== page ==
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A particularly disturbing instance of this influence is the case of Wei-Hock (Willie) Soon, the climate change-denying Harvard-Smithsonian astrophysicist who has received more than $1 million in funding from fossil-fuel companies — as well as untraceable dark money routed though a fund with a history of supporting climate-denial groups. In 2003 Soon authored an article concluding that the 20th century is “probably not the warmest nor a uniquely extreme climactic period.” The article, published by the peer-reviewed journal Climate Research, was the subject of a biting rejoinder from 13 climate scientists; its publication ultimately led five of the journal’s 10 board members to resign.
Since then, Soon has published numerous other articles casting doubt on the idea that human activity is driving climate change, often without disclosing his funding sources. It’s hard not to suspect that fossil-fuel funding bought specific research outcomes: In a report to one of those funders, he describes his scientific papers as “deliverables.”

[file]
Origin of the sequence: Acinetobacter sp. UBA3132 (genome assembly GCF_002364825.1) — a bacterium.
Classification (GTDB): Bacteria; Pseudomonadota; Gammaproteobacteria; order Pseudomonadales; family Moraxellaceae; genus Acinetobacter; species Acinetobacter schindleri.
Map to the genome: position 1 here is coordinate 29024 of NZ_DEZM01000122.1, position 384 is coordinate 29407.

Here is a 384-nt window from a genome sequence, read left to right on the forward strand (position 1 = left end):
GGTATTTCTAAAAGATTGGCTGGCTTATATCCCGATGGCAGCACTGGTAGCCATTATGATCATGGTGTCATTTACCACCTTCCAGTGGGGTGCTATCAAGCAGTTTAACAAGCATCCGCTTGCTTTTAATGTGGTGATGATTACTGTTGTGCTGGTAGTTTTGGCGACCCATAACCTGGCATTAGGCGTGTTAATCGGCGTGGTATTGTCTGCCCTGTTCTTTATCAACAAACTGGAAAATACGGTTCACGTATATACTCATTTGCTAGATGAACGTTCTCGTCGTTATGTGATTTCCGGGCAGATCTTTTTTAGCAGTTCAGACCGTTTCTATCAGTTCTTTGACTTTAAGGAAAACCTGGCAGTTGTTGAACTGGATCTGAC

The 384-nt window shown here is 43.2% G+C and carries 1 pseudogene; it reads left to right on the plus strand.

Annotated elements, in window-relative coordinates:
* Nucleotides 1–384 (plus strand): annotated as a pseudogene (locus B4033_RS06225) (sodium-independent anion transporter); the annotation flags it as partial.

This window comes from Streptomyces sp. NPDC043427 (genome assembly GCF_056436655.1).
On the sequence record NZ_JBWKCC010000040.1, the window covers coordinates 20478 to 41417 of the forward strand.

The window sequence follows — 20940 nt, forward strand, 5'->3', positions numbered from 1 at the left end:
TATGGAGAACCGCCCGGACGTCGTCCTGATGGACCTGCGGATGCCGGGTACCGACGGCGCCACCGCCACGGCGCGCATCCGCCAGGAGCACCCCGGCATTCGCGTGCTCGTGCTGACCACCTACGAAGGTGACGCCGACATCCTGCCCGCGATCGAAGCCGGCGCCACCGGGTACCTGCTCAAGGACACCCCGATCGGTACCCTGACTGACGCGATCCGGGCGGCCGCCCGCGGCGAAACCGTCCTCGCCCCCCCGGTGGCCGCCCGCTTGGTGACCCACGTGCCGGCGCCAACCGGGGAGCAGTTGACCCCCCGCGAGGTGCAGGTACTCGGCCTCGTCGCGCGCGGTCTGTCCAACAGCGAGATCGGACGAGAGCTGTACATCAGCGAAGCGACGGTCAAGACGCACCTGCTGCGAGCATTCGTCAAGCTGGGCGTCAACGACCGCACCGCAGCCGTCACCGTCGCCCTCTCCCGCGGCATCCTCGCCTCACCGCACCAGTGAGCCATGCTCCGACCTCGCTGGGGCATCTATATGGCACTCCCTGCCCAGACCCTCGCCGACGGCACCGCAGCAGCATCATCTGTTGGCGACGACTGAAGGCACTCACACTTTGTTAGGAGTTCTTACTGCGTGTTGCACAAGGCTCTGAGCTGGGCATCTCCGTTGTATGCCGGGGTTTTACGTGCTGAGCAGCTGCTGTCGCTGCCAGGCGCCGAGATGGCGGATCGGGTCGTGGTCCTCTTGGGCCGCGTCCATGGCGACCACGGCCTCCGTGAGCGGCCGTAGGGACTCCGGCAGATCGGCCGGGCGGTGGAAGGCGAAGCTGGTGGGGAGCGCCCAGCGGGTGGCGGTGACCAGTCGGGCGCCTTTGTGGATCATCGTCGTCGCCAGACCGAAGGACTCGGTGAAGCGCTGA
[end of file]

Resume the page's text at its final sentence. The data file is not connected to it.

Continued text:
Most of the influence, however, is more subtle.
In 2011 the MIT Energy Initiative released a white paper, The Future of Natural Gas, which advocated government investment in natural gas as a “bridge to a low carbon future.” The authors — one of whom later became secretary of energy — failed to disclose numerous ties to industry. The Energy Institute itself was funded by ExxonMobil, Saudi Aramco, Shell, Chevron, and other oil and gas companies — including Schlumberger, which counts among its directors the Massachusetts Institute of Technology’s president, L. Rafael Reif.